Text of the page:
on Folk & Beyond with Aer Stephen
Thursday December 2, 2010, 5:15PM
"This was a first for me. Having a conversation with a deity that is - not that I haven’t offered the invitation before - but this time one answered."
- Aer Stephen -
(Elizabeth Cook is cast as God in Elizabeth Cook’s body in the upcoming film by Jeffrey Martin, My Fool Heart)
Elizabeth Cook, the youngest of 11 half-brothers and sisters, grew up in rural Florida where her musician parents met while playing in local country bars. She is a relentless performer, touring worldwide, including well over 300 performances at The Grand Ole Opry. Cook currently hosts “Apron Strings”, weekday mornings on Sirius XM’s Outlaw Country channel. Her fan base has grown tremendously from this show and she promotes whatever she is involved with heavily on air. She is in the same circles as Willie Nelson, Justin Townes Earle, Levon Helm, Ray Wylie, & Luncinda Williams. Her latest CD, “Welder”, is the bold declaration of an uncompromising artist unafraid to be exactly who she is. Welder was produced by Don Was (Rolling Stones, Kris Kristofferson) and features guest appearances by Dwight Yoakam, Rodney Crowell and Buddy Miller.
Elizabeth Cook will be in the area for 3 shows as the calendar rolls into December. On Wednesday the 1st at Ashland Coffee and Tea, just north of Richmond in Ashland, VA; on Thursday the 2nd at The Birchmere in Alexandria, VA; and on Friday the 3rd at The Mockingbird, just over the Blue Ridge and into the valley in Staunton, VA. Elizabeth joins many local musicians and actors in “My Fool Heart”, which is creating quite a buzz around Charlottesville. Tentatively expected to be released in one of the upcoming 2011 film festivals, “My Fool Heart” debuts Jim Waive in the starring role, along with The Young Divorcees, the Dr. Ralph Stanley film debut, Justin Townes Earle, Merle Haggard, and legendary guitar picker and luthier Wayne Henderson. Some other familiar names to the Charlottesville scene in the cast are Mendy St. Ours, Sian Richards, Satch Huizenga, Sarah White, Seth Johnston, and The Rogan Brothers.
Put on Welder, the new album from Elizabeth Cook, and right away you get a big, bracing splash of the South. Cook does have a welder in her family. Her dad learned the trade in the Atlanta federal penitentiary, where he served time for selling moonshine. Once out of prison, he moved into a home with a backyard up against Cook's mother's, and they soon learned that both were musicians. They would play bars — or as Cook's parents called them, "bloody buckets" — and little Elizabeth would sit on a bar stool. "It was a part of our life," Cook says. "Some families now, they go to soccer games. It sounds kind of cryptic, but it wasn't. There was a lot of love and a lot of fun." Cook wasn't too interested in performing then, though her parents would occasionally drag her onstage to sing a Hank Williams song. She only got serious about music when she got older. "I had my own band and cowgirl outfits. Mother wrote songs for me to record." At first, it was very much Cook's parents' idea, though she did like the outfits. Cook says that when she was young, she didn't like the pressure of performing and that she was very shy, but anyone who sings "El Camino" gives the opposite impression, especially given the rhyme, "If I wake up married, I'll have to annul it / Right now my hands are in his mullet."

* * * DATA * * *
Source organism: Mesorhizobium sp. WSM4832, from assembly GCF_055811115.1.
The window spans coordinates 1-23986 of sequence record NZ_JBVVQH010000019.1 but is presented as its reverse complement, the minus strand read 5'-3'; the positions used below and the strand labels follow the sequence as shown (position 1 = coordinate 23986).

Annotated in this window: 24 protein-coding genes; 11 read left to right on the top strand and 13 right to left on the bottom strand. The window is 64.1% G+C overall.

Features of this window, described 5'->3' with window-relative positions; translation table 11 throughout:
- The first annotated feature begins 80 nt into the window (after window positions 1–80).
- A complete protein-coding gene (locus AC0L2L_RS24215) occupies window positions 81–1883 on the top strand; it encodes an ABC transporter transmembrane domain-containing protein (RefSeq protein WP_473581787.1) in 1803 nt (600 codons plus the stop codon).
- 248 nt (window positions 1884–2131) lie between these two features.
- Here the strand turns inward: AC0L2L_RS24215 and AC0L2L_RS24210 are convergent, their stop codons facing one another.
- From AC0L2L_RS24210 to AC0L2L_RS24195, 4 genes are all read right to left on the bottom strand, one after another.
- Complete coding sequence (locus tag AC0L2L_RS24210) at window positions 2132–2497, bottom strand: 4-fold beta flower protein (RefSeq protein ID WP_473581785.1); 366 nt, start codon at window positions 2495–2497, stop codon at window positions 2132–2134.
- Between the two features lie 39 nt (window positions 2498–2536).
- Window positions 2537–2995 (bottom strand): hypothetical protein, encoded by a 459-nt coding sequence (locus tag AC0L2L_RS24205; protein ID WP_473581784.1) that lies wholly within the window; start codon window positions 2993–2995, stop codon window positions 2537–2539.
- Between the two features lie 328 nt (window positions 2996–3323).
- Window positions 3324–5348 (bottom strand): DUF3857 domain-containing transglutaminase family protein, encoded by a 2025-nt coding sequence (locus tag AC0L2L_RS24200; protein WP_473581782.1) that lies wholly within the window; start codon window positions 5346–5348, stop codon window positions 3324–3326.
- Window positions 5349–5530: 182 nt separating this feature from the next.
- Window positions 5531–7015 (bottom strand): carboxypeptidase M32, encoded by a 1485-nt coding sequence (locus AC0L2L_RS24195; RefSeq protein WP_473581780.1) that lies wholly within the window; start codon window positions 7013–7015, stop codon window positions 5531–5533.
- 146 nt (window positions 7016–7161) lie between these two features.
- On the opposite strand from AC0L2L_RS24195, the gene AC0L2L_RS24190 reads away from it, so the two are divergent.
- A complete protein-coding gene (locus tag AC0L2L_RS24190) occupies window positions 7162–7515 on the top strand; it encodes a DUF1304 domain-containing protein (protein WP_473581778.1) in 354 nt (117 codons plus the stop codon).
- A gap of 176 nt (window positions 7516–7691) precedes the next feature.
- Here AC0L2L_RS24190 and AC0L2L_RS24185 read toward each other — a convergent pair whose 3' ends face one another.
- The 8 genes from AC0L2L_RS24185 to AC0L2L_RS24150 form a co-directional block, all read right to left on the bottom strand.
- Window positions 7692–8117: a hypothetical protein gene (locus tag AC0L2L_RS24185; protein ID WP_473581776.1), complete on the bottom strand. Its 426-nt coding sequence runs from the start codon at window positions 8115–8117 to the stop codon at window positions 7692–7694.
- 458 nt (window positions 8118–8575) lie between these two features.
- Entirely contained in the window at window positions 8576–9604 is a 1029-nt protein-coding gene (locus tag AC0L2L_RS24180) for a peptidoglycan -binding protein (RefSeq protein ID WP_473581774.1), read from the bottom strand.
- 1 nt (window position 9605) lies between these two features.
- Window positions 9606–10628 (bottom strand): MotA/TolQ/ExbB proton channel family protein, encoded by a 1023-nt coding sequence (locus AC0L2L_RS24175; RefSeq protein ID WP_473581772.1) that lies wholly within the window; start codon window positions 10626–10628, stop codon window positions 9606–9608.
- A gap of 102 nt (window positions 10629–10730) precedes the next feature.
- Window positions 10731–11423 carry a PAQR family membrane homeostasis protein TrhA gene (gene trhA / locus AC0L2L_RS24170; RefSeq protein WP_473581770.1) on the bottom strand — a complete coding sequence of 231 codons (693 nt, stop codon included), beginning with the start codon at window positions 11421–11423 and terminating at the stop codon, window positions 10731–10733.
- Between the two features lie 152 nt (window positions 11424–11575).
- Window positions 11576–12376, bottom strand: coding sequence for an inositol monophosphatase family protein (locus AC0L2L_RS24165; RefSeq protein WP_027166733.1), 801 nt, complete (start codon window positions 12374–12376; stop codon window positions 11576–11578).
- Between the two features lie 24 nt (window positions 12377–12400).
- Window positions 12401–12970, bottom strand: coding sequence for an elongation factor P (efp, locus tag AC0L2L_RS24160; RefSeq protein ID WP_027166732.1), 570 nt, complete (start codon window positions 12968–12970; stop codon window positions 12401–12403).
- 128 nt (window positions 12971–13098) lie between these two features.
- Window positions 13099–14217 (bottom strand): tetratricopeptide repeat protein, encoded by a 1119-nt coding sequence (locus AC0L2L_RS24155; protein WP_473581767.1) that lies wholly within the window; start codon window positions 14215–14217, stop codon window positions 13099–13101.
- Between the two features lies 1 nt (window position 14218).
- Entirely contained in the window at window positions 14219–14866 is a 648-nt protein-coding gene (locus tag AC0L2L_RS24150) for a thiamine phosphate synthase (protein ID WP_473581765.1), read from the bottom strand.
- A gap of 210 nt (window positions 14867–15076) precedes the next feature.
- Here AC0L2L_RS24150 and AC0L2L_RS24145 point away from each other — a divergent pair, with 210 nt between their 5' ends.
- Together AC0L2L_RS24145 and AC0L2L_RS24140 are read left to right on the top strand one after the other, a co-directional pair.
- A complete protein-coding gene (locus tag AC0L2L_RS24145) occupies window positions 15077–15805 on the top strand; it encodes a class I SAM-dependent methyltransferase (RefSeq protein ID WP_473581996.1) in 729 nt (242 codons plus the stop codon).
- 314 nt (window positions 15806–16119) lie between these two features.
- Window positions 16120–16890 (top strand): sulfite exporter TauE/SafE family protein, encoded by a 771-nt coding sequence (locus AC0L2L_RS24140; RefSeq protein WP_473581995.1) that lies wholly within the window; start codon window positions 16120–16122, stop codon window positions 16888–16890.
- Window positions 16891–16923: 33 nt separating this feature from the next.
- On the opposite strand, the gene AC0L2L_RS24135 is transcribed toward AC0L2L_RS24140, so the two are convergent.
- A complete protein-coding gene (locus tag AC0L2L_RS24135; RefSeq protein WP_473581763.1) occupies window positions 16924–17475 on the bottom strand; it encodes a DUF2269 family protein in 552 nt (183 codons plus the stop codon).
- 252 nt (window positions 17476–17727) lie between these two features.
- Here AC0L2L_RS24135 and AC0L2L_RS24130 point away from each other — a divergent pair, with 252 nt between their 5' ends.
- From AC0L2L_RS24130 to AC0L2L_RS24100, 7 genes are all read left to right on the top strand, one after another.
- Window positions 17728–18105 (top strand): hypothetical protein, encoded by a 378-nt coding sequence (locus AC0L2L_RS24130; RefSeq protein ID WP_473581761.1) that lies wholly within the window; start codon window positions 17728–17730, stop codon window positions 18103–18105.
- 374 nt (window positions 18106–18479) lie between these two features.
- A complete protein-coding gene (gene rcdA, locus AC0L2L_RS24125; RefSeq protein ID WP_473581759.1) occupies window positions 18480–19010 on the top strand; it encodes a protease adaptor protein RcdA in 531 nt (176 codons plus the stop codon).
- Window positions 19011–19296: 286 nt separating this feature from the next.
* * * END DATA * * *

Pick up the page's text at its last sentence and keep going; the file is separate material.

In her songs, there are tiny details that say so much. But when asked about "Heroin Addict Sister," Cook doesn't want to share any more than that. "I'm very generous with details and with lyrics — and that's all I have to say about it at this time." But the character in "Heroin Addict Sister" isn't all bleak. There are many dimensions to her. "People are complicated," Cook says. "One of my pet peeves is for things and people and their thoughts to get so polarized — that something's all black and white. It's just not true in our politics. It's just not true in our music. It's not true in our feelings. People are complex. I can't stand to see something just generalized and glossed over. It's just so insensitive."
Cook graduated from Georgia Southern University in 1996 with dual degrees in Accounting and Computer Information Systems. In 2000, she independently released “The Blue Album”; she made her major label debut in 2002 with “Hey Y'All”. But following a corporate re-structuring that left the album virtually abandoned and stagnant on sales, Elizabeth fought back with her 2004 independent release “This Side Of The Moon”, which received positive reviews from The New York Times and No Depression. Her album “Balls” was released May 2007 and produced by Rodney Crowell. It has been her most successful album to date, thanks to glowing press reviews and significant video play for the song "Sometimes It Takes Balls To Be A Woman”. “Welder” is her 2010 release.
Through it all, Elizabeth maintained a relentless touring schedule, playing shows in America, as well as South Korea, Japan, Norway, Sweden, Poland France and the UK, the last of these including memorable appearances at the Cambridge Folk Festival, the Maverick Festival and the Borderline in London. She has continued appearing on stage at the Grand Ole Opry - indeed, she has appeared over 300 times and yet is still a "non-member". She toured the UK in support of her Welder LP performing 18 dates with her husband Tim Carroll and her upright bass player Bones Hillman, formerly of Midnight Oil. Elizabeth’s latest video is “All The Time” the lead track from Welder, and is directed by Nashville’s Kristin Barlowe – the video is a fun take on those early Madonna videos.